One major local ecosystem that I’ve so far given little attention to on this blog (probably because, unlike the beach and maritime forest, it’s not within walking distance of where I live) is the salt marsh, the wet, grassy plain that fills most of the area between the island and the mainland. Salt marsh ecology is one of the most popular field classes with the kids who come to the center, so yesterday I finally took my camera with me and got some photos of its plant and animal life – this is going to be the first in a series of three salt marsh posts.
The salt marsh can be roughly divided into three zones based on differences in elevation. The small areas of high ground where cedars and palms grow are known as hammocks – you can see these on either side in the photo above. “High” is a relative term, as they may be only a few inches above the surrounding marsh; they just have to be elevated enough to stay dry when the marsh floods at high tide, or else the trees wouldn’t be able to survive there.
Descending from a hammock, you enter the high marsh, seen in the middle of the above photo. The area of bare sand in the center is what’s called a salt pan, where the salt concentration in the sandy soil is so high that even our salt-tolerant marsh plants can’t take it. Surrounding the salt pans are the dominant halophytic (salt-tolerant) plants of the high marsh, glasswort (Salicornia sp)…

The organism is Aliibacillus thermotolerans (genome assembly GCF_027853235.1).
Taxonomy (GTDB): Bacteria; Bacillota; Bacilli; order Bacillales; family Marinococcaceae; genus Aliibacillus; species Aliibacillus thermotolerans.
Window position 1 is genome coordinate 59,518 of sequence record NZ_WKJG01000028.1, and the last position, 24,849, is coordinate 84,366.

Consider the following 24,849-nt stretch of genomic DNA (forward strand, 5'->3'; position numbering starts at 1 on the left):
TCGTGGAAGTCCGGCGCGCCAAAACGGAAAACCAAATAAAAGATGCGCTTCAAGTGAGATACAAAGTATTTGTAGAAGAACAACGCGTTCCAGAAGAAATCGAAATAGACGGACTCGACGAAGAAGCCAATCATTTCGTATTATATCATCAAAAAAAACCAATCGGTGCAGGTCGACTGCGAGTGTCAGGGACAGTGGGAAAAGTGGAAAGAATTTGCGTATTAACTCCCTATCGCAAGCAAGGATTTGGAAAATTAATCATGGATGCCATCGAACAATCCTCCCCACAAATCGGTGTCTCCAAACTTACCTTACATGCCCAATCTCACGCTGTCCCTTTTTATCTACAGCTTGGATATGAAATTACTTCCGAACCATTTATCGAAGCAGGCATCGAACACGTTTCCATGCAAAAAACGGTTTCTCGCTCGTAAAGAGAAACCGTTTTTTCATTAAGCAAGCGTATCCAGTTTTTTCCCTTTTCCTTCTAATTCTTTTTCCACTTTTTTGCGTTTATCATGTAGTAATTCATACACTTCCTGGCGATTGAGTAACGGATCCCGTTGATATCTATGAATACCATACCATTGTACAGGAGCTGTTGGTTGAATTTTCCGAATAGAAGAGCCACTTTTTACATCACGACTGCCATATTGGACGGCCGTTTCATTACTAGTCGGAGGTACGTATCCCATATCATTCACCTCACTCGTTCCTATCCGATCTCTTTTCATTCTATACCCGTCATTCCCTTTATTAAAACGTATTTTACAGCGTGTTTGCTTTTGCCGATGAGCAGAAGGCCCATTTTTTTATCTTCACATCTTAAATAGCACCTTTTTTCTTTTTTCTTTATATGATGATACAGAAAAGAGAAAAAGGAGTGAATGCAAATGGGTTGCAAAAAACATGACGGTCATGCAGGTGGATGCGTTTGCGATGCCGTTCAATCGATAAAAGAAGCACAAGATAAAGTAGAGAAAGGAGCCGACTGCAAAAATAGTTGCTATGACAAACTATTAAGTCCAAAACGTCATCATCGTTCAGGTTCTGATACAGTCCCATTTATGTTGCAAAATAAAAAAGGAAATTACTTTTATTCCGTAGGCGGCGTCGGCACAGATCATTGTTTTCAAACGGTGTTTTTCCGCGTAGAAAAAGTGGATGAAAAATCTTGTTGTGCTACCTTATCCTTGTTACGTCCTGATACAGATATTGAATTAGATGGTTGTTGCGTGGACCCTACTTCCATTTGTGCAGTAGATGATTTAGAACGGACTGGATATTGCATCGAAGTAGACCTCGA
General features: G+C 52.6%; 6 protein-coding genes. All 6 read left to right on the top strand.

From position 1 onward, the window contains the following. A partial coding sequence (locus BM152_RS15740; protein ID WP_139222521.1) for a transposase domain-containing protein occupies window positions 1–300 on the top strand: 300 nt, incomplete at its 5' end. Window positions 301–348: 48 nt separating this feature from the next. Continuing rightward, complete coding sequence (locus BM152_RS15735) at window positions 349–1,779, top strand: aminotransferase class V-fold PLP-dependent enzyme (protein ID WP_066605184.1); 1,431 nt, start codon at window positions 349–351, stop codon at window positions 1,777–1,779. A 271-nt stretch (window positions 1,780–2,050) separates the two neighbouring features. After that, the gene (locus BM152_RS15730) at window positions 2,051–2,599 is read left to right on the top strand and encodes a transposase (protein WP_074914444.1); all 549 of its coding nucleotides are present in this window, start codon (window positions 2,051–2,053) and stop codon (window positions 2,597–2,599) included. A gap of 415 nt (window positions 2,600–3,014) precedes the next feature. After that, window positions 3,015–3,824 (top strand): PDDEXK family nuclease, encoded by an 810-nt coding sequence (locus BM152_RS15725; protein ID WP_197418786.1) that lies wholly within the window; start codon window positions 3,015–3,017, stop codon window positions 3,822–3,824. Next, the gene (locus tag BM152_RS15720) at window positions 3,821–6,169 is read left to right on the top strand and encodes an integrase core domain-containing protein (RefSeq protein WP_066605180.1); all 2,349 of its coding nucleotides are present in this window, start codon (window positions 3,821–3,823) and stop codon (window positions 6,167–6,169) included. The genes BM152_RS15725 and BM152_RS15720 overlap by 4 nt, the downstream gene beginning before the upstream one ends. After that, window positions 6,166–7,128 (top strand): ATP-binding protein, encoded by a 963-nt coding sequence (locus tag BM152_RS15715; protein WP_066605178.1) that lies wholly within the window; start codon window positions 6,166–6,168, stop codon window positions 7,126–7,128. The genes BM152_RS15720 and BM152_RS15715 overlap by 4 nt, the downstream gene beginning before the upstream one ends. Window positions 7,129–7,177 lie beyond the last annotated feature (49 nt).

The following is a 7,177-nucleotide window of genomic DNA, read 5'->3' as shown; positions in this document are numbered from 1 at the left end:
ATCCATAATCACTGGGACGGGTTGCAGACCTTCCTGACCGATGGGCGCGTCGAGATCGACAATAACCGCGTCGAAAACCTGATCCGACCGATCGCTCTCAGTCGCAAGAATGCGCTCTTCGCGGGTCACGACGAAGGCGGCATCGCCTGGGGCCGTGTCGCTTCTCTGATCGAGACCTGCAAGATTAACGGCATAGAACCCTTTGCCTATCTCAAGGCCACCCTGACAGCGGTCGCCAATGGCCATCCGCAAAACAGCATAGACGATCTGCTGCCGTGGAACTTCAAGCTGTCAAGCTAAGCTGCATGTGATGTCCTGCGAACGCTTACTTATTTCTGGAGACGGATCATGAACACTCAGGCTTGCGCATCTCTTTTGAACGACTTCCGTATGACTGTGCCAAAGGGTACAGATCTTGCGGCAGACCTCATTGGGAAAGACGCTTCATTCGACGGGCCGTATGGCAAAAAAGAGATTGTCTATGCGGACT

…and saltwort (Batis sp).
Both of these are edible, at least in small quantities; their leaves are pleasantly crunchy and (of course) very salty, and we usually encourage our students to try them. I was amused recently to see a rerun of Top Chef in which one of the contestants used a sprig of glasswort as a garnish with his dish.
As you move further out from the hammock, you leave the high marsh behind and enter the low marsh, where the saltwort and glasswort are replaced with Spartina grass and the stinky black mud that forms when the grass dies and decomposes. (The smell comes from the gases released in the anaerobic reactions by which bacteria break down the dead grass.) If you’re a fifth-grade boy, your main concern at this point is how muddy you can get!
So to recap, hammock -> high marsh, including salt pans -> low marsh. The driving force behind this stratification is the tides; if you’re a little higher than your surroundings, you can stay dry even at high tide, while if you’re a little lower, you may always be wet even at low tide. Salt marshes are found all along the east coast of the U.S., and the sediment-trapping abilities of the plants found here play a crucial role in keeping coastlines stable. They provide a buffer zone against hurricanes and are crucial stopover habitat for migrating birds as well as habitat for many economically important seafood species. Later this week I’ll post about two of the most common critters found here, so be sure to check back!